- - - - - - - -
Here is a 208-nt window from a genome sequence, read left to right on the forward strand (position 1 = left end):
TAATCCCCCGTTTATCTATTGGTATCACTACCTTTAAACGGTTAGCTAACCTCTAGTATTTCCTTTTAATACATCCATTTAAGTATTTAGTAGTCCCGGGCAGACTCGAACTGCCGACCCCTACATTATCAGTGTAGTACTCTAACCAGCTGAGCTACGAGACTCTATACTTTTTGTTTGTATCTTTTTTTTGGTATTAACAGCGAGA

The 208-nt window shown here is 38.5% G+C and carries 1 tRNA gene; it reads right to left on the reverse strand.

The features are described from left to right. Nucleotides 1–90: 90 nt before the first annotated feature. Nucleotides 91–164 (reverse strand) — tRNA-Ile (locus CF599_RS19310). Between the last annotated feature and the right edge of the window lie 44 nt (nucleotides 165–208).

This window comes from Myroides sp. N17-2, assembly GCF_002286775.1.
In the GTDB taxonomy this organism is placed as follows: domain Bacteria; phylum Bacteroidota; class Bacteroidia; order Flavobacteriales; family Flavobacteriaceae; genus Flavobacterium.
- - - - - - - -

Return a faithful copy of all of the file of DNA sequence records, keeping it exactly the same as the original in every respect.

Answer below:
Here is a 208-nt window from a genome sequence, read left to right on the forward strand (position 1 = left end):
TAATCCCCCGTTTATCTATTGGTATCACTACCTTTAAACGGTTAGCTAACCTCTAGTATTTCCTTTTAATACATCCATTTAAGTATTTAGTAGTCCCGGGCAGACTCGAACTGCCGACCCCTACATTATCAGTGTAGTACTCTAACCAGCTGAGCTACGAGACTCTATACTTTTTGTTTGTATCTTTTTTTTGGTATTAACAGCGAGA

The 208-nt window shown here is 38.5% G+C and carries 1 tRNA gene; it reads right to left on the reverse strand.

The features are described from left to right. Nucleotides 1–90: 90 nt before the first annotated feature. Nucleotides 91–164 (reverse strand) — tRNA-Ile (locus CF599_RS19310). Between the last annotated feature and the right edge of the window lie 44 nt (nucleotides 165–208).

This window comes from Myroides sp. N17-2, assembly GCF_002286775.1.
In the GTDB taxonomy this organism is placed as follows: domain Bacteria; phylum Bacteroidota; class Bacteroidia; order Flavobacteriales; family Flavobacteriaceae; genus Flavobacterium.